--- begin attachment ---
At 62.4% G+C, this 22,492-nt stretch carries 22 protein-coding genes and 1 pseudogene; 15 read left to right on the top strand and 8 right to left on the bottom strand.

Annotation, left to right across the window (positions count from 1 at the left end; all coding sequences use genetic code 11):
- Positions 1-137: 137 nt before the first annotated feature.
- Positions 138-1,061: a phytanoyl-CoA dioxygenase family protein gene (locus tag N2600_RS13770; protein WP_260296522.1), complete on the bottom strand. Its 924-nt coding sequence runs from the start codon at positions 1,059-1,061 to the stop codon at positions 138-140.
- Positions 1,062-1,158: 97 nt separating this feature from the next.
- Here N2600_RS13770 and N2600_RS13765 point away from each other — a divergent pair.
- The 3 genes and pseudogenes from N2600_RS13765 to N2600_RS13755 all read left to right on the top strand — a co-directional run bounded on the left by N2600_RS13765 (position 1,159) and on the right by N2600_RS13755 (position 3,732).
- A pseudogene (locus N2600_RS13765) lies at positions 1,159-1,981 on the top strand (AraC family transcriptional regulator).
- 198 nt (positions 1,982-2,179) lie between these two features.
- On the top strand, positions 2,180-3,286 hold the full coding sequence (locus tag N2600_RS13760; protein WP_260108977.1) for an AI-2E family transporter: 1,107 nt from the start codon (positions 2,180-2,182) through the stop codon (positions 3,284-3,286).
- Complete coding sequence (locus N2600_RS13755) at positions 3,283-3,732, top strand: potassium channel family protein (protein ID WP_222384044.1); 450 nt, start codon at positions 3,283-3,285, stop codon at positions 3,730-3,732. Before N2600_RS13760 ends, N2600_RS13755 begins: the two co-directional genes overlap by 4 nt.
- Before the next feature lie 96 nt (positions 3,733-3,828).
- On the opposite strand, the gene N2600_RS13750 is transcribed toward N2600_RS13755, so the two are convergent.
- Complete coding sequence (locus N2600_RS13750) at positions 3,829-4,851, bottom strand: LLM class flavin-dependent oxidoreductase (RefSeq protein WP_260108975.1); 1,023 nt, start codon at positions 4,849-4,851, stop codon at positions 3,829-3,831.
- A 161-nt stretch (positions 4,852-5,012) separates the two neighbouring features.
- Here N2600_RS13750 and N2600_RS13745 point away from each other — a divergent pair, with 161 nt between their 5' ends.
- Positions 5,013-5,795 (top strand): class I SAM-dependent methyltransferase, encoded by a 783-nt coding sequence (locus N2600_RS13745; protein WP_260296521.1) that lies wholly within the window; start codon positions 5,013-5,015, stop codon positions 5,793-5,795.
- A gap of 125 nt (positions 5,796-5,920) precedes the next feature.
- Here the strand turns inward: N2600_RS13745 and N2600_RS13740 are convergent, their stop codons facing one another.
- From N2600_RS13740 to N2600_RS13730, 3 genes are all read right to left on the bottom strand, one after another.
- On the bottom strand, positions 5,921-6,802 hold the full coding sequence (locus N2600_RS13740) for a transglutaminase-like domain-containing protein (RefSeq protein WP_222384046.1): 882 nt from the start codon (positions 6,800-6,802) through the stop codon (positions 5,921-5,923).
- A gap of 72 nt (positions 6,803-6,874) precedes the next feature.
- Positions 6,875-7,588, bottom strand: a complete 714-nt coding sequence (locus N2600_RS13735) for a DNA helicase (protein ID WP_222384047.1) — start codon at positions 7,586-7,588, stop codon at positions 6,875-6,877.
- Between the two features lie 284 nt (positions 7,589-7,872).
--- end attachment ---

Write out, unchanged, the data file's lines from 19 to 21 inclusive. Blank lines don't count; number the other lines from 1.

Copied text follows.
- Here the strand turns inward: N2600_RS13745 and N2600_RS13740 are convergent, their stop codons facing one another.
- From N2600_RS13740 to N2600_RS13730, 3 genes are all read right to left on the bottom strand, one after another.
- On the bottom strand, positions 5,921-6,802 hold the full coding sequence (locus N2600_RS13740) for a transglutaminase-like domain-containing protein (RefSeq protein WP_222384046.1): 882 nt from the start codon (positions 6,800-6,802) through the stop codon (positions 5,921-5,923).